called the "not-before" time. This is usually set to the time when called the "not-before" time. This is usually set to the time when
the message is encrypted, but MAY be set to a future time. UTC time the message is encrypted, but MAY be set to a future time. UTC time
values are expressed to the nearest second. values are expressed to the nearest second.
The sender of an IBE-encrypted message may want to express this time The sender of an IBE-encrypted message may want to express this time
rounded to a larger time interval to create a key lifetime and reduce rounded to a time interval to create a key lifetime. A key lifetime
the number of IBE private keys that a recipient needs to retrieve. reduces the number of IBE private keys that a recipient needs to
Based on the time interval chosen a recipient would only have to retrieve, but still forces the IBE user to periodically re-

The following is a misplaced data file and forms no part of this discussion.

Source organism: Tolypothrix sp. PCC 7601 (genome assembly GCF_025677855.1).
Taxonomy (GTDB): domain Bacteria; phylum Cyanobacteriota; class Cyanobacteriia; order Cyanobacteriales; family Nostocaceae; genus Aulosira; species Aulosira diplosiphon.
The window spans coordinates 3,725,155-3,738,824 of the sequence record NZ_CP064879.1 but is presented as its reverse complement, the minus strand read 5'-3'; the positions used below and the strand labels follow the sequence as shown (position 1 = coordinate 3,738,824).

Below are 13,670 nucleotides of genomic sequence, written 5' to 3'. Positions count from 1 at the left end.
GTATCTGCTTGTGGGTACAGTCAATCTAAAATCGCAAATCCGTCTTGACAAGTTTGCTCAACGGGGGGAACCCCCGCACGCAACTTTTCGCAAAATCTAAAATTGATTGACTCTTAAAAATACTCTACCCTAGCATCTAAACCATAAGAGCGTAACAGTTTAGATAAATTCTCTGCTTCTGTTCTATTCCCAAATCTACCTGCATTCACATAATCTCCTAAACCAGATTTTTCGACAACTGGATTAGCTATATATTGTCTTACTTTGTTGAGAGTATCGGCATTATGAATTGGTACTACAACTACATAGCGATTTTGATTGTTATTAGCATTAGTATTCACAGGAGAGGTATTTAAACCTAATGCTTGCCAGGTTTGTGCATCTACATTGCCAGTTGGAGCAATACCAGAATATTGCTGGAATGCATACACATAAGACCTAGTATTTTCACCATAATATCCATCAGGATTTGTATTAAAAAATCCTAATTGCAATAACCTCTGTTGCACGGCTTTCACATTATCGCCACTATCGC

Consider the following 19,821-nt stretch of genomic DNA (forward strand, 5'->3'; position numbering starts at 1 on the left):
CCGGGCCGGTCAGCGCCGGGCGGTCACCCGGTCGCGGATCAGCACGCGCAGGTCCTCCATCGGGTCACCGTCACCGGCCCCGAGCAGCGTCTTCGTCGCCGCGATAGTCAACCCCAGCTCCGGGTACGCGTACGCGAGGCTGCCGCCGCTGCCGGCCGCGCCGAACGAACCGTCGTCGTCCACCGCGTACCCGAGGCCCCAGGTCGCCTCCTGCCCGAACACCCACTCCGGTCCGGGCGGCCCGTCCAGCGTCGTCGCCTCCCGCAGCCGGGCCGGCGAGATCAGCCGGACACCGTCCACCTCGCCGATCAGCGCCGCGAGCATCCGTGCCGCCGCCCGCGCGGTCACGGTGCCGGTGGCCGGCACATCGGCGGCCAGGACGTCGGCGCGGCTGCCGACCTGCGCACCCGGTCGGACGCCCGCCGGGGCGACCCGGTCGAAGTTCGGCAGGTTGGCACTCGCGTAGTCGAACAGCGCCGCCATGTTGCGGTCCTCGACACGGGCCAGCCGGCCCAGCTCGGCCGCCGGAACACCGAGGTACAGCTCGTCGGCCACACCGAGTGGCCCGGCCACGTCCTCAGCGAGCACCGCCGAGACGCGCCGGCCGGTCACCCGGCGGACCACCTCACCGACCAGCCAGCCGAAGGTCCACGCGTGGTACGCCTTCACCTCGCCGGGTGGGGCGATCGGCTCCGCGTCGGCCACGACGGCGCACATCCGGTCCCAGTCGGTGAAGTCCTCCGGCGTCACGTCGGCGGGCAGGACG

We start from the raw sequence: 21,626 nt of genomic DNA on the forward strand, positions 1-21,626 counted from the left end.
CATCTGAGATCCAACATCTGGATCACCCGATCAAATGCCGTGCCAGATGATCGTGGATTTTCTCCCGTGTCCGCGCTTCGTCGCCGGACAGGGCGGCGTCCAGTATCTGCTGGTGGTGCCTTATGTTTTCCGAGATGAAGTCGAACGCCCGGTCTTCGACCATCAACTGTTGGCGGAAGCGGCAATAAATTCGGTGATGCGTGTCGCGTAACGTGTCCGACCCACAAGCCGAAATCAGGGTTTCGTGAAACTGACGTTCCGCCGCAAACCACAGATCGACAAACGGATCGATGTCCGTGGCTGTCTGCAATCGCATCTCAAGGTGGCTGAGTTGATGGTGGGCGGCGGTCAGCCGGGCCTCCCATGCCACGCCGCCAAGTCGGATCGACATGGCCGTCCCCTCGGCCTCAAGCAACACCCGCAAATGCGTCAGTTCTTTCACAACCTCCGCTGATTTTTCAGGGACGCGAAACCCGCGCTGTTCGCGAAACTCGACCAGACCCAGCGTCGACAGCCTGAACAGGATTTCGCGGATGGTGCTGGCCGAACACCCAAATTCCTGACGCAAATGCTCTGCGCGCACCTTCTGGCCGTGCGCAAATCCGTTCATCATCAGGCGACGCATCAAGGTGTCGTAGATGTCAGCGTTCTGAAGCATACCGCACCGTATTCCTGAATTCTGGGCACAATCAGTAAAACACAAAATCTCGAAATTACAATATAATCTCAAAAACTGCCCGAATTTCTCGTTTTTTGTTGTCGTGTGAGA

retrieve a new IBE key once during the interval. To do this, follow authenticate. Based on the time interval chosen a recipient would
the following steps. Let "time-interval" be the number of seconds in only have to retrieve a new IBE key once during the interval. To do
this larger time interval. this, follow the following steps. Let "time-interval" be the number
of seconds in this larger time interval.
1. Find the GeneralizedTime for the not-before value. 1. Find the GeneralizedTime for the not-before value.
2. Convert this GeneralizedTime into the number of seconds since 2. Convert this GeneralizedTime into the number of seconds since
January 1, 1970. Call this "total-time." January 1, 1970. Call this "total-time."
3. Calculate reduced-time = ( floor(total-time / 3. Calculate reduced-time = ( floor(total-time /
time-interval) ) * time-interval. time-interval) ) * time-interval.
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An example of this algorithm for computing a one week time interval An example of this algorithm for computing a one week time interval